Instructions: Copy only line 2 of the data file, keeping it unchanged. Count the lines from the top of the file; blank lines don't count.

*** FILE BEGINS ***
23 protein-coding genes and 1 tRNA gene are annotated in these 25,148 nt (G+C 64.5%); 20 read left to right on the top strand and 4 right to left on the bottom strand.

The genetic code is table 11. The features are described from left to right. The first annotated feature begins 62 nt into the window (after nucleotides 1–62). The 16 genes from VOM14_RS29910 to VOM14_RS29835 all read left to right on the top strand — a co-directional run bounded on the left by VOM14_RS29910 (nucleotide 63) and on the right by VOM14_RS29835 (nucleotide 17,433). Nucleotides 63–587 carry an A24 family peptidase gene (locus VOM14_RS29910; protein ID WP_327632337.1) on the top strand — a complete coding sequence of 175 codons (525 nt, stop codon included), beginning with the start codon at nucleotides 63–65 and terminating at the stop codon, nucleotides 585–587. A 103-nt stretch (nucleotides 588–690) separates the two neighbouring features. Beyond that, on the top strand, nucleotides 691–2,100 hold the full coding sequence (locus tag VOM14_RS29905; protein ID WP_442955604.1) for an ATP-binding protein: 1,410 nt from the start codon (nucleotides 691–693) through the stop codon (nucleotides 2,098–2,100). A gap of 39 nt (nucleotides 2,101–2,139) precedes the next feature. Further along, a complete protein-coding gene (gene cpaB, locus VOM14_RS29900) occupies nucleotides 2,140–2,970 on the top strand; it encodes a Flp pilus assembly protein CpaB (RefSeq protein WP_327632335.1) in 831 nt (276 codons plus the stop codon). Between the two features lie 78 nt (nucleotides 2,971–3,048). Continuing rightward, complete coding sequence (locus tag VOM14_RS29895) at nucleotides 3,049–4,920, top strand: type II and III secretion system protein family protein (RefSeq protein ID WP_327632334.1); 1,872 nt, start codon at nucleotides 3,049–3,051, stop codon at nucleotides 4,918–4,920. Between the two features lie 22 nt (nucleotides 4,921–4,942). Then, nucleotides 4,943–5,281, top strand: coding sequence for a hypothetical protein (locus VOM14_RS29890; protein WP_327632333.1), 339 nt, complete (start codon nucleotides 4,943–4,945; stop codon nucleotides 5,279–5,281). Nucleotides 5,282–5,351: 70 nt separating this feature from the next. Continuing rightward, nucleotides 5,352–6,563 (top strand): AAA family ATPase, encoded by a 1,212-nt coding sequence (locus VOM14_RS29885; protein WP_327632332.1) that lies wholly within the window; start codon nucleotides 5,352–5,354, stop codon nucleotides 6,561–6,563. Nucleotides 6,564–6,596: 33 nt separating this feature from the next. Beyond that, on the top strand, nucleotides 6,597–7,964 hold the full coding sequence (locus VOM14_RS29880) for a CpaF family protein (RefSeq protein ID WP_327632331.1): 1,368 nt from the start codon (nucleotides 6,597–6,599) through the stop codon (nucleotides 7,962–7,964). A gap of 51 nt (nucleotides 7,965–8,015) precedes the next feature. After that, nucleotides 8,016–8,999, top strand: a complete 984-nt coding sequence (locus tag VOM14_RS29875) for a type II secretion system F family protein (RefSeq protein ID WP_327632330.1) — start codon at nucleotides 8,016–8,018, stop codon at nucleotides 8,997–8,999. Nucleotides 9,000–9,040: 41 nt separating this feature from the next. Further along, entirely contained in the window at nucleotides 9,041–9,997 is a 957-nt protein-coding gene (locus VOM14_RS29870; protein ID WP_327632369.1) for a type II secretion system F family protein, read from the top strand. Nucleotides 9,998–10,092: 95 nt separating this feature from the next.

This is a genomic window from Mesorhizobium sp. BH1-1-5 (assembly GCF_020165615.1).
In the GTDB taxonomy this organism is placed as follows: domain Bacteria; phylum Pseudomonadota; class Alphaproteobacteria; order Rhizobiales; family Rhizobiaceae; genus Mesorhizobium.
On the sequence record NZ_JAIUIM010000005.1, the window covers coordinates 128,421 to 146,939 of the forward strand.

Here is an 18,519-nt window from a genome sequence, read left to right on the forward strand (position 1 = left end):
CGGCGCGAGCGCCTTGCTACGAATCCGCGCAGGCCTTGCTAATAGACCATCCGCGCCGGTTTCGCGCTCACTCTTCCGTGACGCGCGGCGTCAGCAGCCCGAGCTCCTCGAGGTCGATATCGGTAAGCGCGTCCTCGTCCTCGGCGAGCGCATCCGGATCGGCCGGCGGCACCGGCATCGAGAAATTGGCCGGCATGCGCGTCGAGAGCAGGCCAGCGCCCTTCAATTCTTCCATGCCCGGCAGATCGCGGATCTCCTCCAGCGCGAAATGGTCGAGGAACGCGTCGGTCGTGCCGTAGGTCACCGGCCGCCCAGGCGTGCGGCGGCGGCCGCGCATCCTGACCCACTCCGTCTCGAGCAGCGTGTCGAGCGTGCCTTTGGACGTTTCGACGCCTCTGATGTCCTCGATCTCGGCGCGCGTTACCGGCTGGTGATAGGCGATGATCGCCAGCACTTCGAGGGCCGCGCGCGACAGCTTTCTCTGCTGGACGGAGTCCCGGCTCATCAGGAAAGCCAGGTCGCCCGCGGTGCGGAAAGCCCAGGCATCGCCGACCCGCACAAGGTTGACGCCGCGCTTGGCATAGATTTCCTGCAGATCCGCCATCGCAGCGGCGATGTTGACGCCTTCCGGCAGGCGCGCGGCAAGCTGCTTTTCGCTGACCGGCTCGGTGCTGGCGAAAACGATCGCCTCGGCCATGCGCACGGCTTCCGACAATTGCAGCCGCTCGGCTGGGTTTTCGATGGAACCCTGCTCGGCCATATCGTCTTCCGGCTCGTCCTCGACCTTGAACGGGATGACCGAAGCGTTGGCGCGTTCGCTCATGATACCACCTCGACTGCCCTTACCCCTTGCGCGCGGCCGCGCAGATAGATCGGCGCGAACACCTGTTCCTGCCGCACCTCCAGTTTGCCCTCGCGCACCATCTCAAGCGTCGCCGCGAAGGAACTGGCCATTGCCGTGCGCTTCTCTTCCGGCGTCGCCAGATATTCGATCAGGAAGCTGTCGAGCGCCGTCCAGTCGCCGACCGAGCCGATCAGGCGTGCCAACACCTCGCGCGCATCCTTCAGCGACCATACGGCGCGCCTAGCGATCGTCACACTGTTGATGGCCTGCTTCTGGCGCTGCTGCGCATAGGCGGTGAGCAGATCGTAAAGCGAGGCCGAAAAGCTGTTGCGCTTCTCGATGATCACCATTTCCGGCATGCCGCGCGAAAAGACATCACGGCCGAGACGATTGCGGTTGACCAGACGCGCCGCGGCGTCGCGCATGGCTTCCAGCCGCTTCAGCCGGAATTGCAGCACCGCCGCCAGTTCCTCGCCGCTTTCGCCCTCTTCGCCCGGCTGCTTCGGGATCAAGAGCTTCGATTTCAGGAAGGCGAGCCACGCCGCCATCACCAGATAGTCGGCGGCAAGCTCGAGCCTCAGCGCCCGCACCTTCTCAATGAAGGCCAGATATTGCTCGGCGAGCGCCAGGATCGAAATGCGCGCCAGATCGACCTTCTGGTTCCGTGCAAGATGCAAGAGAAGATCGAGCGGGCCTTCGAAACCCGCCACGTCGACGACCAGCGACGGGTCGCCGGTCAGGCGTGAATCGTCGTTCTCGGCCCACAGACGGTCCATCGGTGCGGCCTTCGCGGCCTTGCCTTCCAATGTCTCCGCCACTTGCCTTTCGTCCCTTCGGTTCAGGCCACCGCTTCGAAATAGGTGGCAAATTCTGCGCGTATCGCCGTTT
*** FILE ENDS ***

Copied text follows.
The genetic code is table 11. The features are described from left to right. The first annotated feature begins 62 nt into the window (after nucleotides 1–62). The 16 genes from VOM14_RS29910 to VOM14_RS29835 all read left to right on the top strand — a co-directional run bounded on the left by VOM14_RS29910 (nucleotide 63) and on the right by VOM14_RS29835 (nucleotide 17,433). Nucleotides 63–587 carry an A24 family peptidase gene (locus VOM14_RS29910; protein ID WP_327632337.1) on the top strand — a complete coding sequence of 175 codons (525 nt, stop codon included), beginning with the start codon at nucleotides 63–65 and terminating at the stop codon, nucleotides 585–587. A 103-nt stretch (nucleotides 588–690) separates the two neighbouring features. Beyond that, on the top strand, nucleotides 691–2,100 hold the full coding sequence (locus tag VOM14_RS29905; protein ID WP_442955604.1) for an ATP-binding protein: 1,410 nt from the start codon (nucleotides 691–693) through the stop codon (nucleotides 2,098–2,100). A gap of 39 nt (nucleotides 2,101–2,139) precedes the next feature. Further along, a complete protein-coding gene (gene cpaB, locus VOM14_RS29900) occupies nucleotides 2,140–2,970 on the top strand; it encodes a Flp pilus assembly protein CpaB (RefSeq protein WP_327632335.1) in 831 nt (276 codons plus the stop codon). Between the two features lie 78 nt (nucleotides 2,971–3,048). Continuing rightward, complete coding sequence (locus tag VOM14_RS29895) at nucleotides 3,049–4,920, top strand: type II and III secretion system protein family protein (RefSeq protein ID WP_327632334.1); 1,872 nt, start codon at nucleotides 3,049–3,051, stop codon at nucleotides 4,918–4,920. Between the two features lie 22 nt (nucleotides 4,921–4,942). Then, nucleotides 4,943–5,281, top strand: coding sequence for a hypothetical protein (locus VOM14_RS29890; protein WP_327632333.1), 339 nt, complete (start codon nucleotides 4,943–4,945; stop codon nucleotides 5,279–5,281). Nucleotides 5,282–5,351: 70 nt separating this feature from the next. Continuing rightward, nucleotides 5,352–6,563 (top strand): AAA family ATPase, encoded by a 1,212-nt coding sequence (locus VOM14_RS29885; protein WP_327632332.1) that lies wholly within the window; start codon nucleotides 5,352–5,354, stop codon nucleotides 6,561–6,563. Nucleotides 6,564–6,596: 33 nt separating this feature from the next. Beyond that, on the top strand, nucleotides 6,597–7,964 hold the full coding sequence (locus VOM14_RS29880) for a CpaF family protein (RefSeq protein ID WP_327632331.1): 1,368 nt from the start codon (nucleotides 6,597–6,599) through the stop codon (nucleotides 7,962–7,964). A gap of 51 nt (nucleotides 7,965–8,015) precedes the next feature. After that, nucleotides 8,016–8,999, top strand: a complete 984-nt coding sequence (locus tag VOM14_RS29875) for a type II secretion system F family protein (RefSeq protein ID WP_327632330.1) — start codon at nucleotides 8,016–8,018, stop codon at nucleotides 8,997–8,999. Nucleotides 9,000–9,040: 41 nt separating this feature from the next. Further along, entirely contained in the window at nucleotides 9,041–9,997 is a 957-nt protein-coding gene (locus VOM14_RS29870; protein ID WP_327632369.1) for a type II secretion system F family protein, read from the top strand. Nucleotides 9,998–10,092: 95 nt separating this feature from the next.